We considered two designs by which the client conveys the selected SCTP stream to the web server: (1) the client specifies the stream number in the HTTP GET request and the server sends the corresponding response on this stream, or (2) the server transmits the HTTP response on the same stream number on which the corresponding HTTP request was received. Design (1) can use just one incoming stream and several outgoing streams at the server, but requires modifications to the HTTP GET request specification. Design (2) requires the server to maintain as many incoming streams as there are outgoing streams, increasing the memory overhead at the server. The KAME SCTP TCB uses 16 bytes for every inbound or outbound stream. We considered this memory overhead per stream to be insignificant when compared to changes to HTTP specification, and chose option (2).

3.2 Apache

We chose the Apache (version 2.0.55) open source web server for our task. In this section, we give an overview of Apache's architecture, and their modifications to use SCTP streams.

3.2.1 Architecture

The Apache HTTP server has a modular architecture. The main functions related to server initialization, listen/accept connection setup, HTTP request parsing, memory management are handled by the core module. The remaining accessory functions such as request redirection, authentication, dynamic content handling are performed by separate modules. The core module relies on the Apache Portable Runtime (APR), a platform independent API, for network, memory and other system dependent functions.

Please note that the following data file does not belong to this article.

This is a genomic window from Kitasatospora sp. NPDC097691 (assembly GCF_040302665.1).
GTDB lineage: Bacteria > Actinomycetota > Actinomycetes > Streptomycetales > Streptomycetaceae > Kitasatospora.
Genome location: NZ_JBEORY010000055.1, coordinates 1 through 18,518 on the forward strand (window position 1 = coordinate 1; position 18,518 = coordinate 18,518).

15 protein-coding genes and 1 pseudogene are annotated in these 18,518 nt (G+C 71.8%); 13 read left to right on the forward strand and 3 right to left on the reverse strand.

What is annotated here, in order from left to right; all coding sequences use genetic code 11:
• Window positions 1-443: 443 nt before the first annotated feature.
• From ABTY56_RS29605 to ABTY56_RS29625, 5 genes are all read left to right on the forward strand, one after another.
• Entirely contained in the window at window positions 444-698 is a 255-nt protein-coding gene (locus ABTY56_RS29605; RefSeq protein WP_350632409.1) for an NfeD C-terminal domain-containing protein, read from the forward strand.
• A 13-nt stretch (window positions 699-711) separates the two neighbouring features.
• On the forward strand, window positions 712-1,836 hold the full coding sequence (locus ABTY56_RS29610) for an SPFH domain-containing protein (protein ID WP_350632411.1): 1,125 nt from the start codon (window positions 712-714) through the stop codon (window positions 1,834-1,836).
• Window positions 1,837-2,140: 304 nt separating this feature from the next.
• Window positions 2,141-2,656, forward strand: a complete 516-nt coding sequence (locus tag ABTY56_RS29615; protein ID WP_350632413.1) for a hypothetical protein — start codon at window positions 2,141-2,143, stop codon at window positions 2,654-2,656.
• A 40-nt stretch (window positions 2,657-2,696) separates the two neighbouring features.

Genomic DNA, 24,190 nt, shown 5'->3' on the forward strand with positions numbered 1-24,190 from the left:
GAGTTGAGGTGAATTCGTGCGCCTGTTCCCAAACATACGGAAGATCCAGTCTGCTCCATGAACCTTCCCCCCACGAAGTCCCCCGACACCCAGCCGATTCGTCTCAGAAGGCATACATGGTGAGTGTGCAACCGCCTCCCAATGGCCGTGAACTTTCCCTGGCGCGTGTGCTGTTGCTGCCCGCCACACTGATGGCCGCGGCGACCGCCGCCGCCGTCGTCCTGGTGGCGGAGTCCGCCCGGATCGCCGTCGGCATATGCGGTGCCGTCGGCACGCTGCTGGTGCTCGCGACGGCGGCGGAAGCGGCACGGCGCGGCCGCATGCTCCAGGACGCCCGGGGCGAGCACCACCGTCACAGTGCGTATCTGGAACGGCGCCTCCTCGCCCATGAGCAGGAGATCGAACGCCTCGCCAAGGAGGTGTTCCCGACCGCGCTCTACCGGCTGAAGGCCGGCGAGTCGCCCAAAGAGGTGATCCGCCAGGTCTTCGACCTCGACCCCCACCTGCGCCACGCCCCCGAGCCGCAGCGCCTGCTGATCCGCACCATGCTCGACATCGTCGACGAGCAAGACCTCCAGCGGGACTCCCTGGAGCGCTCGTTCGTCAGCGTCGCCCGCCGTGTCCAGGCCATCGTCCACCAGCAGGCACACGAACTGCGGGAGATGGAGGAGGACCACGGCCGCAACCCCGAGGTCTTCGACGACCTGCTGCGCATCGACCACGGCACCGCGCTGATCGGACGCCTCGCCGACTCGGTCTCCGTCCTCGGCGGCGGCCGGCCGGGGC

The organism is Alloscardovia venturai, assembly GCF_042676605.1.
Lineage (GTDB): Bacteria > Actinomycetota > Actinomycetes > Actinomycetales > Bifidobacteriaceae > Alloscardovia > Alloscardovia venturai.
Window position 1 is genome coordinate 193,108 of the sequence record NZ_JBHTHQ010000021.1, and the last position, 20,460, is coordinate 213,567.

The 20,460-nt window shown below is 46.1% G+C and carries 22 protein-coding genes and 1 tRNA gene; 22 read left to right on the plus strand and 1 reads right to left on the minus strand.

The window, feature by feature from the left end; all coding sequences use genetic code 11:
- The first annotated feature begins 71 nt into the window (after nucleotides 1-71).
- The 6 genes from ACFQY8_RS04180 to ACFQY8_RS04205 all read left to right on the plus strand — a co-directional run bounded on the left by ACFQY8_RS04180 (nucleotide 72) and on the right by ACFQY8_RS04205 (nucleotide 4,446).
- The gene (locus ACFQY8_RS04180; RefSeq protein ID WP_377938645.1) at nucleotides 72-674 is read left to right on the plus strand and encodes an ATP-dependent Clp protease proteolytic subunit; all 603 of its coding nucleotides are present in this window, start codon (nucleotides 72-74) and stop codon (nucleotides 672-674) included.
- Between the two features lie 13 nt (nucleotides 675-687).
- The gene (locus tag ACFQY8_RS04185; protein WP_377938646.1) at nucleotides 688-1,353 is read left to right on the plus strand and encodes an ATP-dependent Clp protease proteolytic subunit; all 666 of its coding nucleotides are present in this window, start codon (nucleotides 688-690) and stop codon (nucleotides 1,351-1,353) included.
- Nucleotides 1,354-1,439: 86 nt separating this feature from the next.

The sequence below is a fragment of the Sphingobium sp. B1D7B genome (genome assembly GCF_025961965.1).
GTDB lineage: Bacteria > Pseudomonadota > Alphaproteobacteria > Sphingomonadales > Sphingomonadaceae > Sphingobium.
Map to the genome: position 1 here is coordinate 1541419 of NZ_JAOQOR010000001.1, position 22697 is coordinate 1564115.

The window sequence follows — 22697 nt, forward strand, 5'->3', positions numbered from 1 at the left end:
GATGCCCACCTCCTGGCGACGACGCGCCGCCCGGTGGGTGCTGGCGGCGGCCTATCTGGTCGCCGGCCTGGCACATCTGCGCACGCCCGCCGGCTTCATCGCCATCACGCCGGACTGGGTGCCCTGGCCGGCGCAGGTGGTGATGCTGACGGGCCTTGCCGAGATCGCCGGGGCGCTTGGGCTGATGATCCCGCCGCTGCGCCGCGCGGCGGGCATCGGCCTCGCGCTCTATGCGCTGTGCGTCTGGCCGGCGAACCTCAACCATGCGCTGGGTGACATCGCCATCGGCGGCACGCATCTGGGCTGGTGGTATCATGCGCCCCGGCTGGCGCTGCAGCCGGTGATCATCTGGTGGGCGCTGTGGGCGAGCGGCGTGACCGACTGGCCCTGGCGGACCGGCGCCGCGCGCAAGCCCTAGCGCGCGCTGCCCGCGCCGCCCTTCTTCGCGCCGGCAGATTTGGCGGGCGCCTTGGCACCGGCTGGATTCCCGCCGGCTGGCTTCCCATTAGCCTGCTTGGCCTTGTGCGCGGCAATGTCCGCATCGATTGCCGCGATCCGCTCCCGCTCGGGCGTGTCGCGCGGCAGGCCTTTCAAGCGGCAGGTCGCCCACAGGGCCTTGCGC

Apache has a set of multi-processing architectures that can be enabled during compilation. We considered the following architectures: (1) prefork ─ non-threaded pre-forking server and (2) worker ─ hybrid multi-threaded multi-processing server. With prefork, a configurable number of processes are forked during server initialization, and are setup to listen for connections from clients. With worker, a configurable number of server threads and a listener thread are created per process. The listener thread listens for incoming connections from clients, and passes the connection to a server thread for request processing.

In both architectures, a connection structure is maintained throughout a transport connection's lifetime. Apache uses filters ─ functions through which different modules process an incoming HTTP request (input filters) or outgoing HTTP response (output filters). The core module's input filter calls the APR read API for reading HTTP requests. Once the HTTP request syntax is verified, a request structure is created to maintain state related to the HTTP request. After processing the request, the core module's output filter calls the APR send API for sending the consequent HTTP response.

3.2.2 Changes